The Macedonian Parliament session to rename the country into North Macedonia was called off today after Prime Minister Zoran Zaev gave his remarks in defense of the proposal. Shortly after, Speaker Talat Xhaferi surprisingly adjourned the Parliament with the explanation that members should have to get written copies of Zaev’s speech.

This unusual reason given by Xhaferi for the postponement of the session for Thursday early afternoon prompted speculation that Zaev is still short of the 81 votes needed to amend the Constitution. After the session, in a TV interview, Zaev confirmed that he still doesn’t have the votes, but that it will all be clear “on the day of the vote” – without specifying when it would be.

German Chancellor Angela Merkel is expected in Athens tomorrow, and the outcome of her visit if a far more likely reason that the session in Skopje was postponed today, than the lack of pre-prepared copies of Zaev’s speech. Greek Prime Minister Alexis Tsipras also faces a tough vote in Parliament to ratify not only the so-called Prespa treaty but Greece’s acceptance of Macedonia’s entry into NATO as well. With this Greece will give up its veto power in NATO, which it has used since 2008, and its future ability to pressure Macedonia would be significantly weakened.

The date of Merkel’s visit is far from coincidental. If nothing unexpected happens, Zaev’s Government will complete the revision of its Constitution and the Prespa treaty will be put before the Greek Parliament. As German sources say, Merkel wants to support the deal in its final stage and this is the purpose of her visit, Kathimerini writes.

Tsipras’ Government could collapse over the deal, as his nationalist coalition partner ANEL has threatened to leave the Government if the deal is even put before Parliament, while centrist To Potami is prepared to support Tsipras on the name deal, but will not prop up his Government. This has raised the prospect that Greece may delay the vote to ratify the treaty or at least the NATO protocol.

Meanwhile back in Macedonia, Zaev defended the deal in Parliament and before the public in a televised interview.

We will have a state recognized by all, a nation which nobody will deny in the future, a Macedonian language recognized by all… This is what our fathers, grandfather and great grandfathers fought for. We will finally close all bilateral issues with our neighbors, Zaev said.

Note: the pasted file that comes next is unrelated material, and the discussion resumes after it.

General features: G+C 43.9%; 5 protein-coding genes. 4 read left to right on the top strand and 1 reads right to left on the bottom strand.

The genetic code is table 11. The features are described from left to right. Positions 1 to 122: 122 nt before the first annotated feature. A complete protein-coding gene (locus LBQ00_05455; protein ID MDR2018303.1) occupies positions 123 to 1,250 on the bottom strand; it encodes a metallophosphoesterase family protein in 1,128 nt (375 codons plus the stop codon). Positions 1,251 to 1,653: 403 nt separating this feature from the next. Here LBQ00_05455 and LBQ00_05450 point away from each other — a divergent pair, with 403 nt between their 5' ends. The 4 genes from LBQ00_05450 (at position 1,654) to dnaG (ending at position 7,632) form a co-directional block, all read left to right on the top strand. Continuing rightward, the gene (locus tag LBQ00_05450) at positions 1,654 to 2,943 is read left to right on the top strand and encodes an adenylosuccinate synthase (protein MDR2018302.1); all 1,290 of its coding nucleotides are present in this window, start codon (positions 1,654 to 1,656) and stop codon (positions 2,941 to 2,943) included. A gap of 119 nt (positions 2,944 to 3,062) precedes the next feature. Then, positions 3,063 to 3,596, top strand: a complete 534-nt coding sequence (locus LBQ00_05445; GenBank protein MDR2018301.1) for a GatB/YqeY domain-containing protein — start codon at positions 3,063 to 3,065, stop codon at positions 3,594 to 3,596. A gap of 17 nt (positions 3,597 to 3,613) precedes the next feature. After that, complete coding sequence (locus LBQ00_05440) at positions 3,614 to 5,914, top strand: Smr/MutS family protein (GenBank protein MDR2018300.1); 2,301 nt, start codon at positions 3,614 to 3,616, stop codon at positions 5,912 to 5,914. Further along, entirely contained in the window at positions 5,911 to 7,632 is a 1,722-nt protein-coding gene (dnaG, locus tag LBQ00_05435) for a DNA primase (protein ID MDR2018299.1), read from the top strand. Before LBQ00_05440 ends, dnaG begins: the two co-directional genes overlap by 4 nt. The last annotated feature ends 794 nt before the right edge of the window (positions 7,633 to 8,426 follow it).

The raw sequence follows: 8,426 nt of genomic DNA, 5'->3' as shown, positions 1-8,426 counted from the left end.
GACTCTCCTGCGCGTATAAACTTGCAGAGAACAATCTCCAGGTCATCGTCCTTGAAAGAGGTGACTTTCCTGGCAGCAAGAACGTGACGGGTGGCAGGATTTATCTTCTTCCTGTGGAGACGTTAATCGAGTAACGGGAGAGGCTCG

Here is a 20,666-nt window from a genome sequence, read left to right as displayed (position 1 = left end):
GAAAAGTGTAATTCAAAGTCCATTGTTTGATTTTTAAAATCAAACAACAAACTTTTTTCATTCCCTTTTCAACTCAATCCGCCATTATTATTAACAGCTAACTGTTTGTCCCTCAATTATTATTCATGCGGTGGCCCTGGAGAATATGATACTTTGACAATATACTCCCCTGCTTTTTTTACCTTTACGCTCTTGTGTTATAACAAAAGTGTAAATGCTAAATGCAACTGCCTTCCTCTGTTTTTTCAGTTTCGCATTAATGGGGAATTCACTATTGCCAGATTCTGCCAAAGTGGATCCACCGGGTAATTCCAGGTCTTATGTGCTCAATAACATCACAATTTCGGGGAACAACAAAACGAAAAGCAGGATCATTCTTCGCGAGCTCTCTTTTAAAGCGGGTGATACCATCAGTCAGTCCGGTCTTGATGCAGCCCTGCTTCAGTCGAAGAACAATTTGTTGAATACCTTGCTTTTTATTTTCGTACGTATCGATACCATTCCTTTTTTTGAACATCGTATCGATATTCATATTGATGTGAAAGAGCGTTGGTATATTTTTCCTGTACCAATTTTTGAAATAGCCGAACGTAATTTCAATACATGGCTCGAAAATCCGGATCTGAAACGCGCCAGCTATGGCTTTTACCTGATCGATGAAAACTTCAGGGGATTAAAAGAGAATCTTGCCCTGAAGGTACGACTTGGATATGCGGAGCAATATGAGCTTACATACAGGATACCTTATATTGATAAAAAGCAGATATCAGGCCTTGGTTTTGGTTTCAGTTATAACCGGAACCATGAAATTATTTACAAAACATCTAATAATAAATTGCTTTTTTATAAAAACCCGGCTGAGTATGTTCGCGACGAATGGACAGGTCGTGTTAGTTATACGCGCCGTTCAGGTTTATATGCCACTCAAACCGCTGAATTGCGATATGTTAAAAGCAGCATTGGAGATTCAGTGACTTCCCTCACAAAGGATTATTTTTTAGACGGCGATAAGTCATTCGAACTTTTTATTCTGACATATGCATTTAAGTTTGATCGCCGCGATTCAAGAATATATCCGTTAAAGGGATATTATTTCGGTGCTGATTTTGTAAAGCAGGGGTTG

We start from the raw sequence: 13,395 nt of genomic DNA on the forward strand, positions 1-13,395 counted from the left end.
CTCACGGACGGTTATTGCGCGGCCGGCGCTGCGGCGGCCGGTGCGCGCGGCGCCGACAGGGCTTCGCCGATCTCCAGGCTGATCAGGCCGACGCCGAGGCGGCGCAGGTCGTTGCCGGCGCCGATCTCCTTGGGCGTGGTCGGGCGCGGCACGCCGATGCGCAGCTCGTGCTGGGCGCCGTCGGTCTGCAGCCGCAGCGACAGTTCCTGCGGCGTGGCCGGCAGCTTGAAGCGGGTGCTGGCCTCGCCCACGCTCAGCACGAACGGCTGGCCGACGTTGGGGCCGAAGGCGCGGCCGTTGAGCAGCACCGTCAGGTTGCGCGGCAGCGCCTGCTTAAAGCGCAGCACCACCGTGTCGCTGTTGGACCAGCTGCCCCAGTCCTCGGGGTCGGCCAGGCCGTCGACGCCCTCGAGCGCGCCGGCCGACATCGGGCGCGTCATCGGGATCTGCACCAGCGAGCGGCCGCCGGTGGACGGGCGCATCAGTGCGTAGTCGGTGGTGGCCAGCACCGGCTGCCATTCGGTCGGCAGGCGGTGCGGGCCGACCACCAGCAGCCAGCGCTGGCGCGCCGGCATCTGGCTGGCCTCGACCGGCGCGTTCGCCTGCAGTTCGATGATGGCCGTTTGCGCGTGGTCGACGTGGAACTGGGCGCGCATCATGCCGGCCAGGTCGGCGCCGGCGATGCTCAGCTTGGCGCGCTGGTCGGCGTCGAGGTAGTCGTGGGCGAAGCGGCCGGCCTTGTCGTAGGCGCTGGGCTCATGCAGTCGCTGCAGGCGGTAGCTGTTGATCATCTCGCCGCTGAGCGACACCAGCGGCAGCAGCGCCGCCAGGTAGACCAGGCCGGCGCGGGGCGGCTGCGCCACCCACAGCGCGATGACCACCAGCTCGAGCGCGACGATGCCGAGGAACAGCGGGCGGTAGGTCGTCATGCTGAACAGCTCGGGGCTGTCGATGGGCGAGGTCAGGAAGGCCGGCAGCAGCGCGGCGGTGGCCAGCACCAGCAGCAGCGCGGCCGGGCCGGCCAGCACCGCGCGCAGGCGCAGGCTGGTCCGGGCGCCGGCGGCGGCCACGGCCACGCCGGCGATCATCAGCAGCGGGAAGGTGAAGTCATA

VMRO-DPMNE leader Hristijan Mickoski spoke at the protest rally before the Parliament, saying that the deal Zaev negotiated with Alexis Tsipras is harmful and will have far reaching consequences against the Macedonian national identity, and will only make Macedonia’s relations with neighboring countries worse, given that the deal creates mechanism to raise countless historic issues and throw them on Macedonia’s path to join the EU.

It will remain written that not the citizens, but 80 members of Parliament, whose votes were secured with blackmail and threats, are giving up the name. The representatives vote under pressure, and not based on their conviction and free will. I realize some will try to deny this, but you, in the media, the wider public, you are all aware about the backstage games being played with Zaev’s selective reconciliation process. I ask you, are these European values? Of course not. All those kidding themselves that this is the way we will have a European Macedonia are delusional. We are getting further away from Europe with what we are doing, with a ruling majority violating all norms at a daily basis. This Government has lost its legitimacy by pursuing a policy which did not receive legitimacy from the citizens. Zoran Zaev and his narrow group of supporters want to secure their positions and privileges by pushing North Macedonia through, but my homeland, the homeland of all the citizens, is the Republic of Macedonia, the Republic of Macedonia we voted for at the independence referendum on September 8th 1991, said Mickoski.

VMRO-DPMNE left the Parliament and refuse to take part in the renaming of the country. Eight former members of the opposition party joined Zaev in opening the process to amend the Constitution and it is likely they, and possibly additional members, vote with him for the final version of the amendments. Mickoski accused Zaev of using politically motivated criminal charges to pressure VMRO-DPMNE members of Parliament to vote to rename the country, as some 15 current and former members of the party have various charges thrown at them.

A new problem arose for Zaev when two smaller ethnic Albanian parties said they will not vote for the amendments unless the Albanian community gets further concessions in the Constitution. After talks with one of them, the Alliance of Albanians, Zaev agreed to further water down the reference to the Macedonian nation in the Preamble of the Constitution and to specifically mention the Republic of Kosovo in one of the articles. But the other party, BESA, is reportedly still refusing to support the name change and demands that the one mention of the Macedonian nationality is deleted from the text. The formula “Nationality: Macedonian/citizen of the Republic of North Macedonia” was negotiated with Greece, but BESA wants to completely remove the word “Macedonian”, so as not to prejudge the ethnic background of the citizens.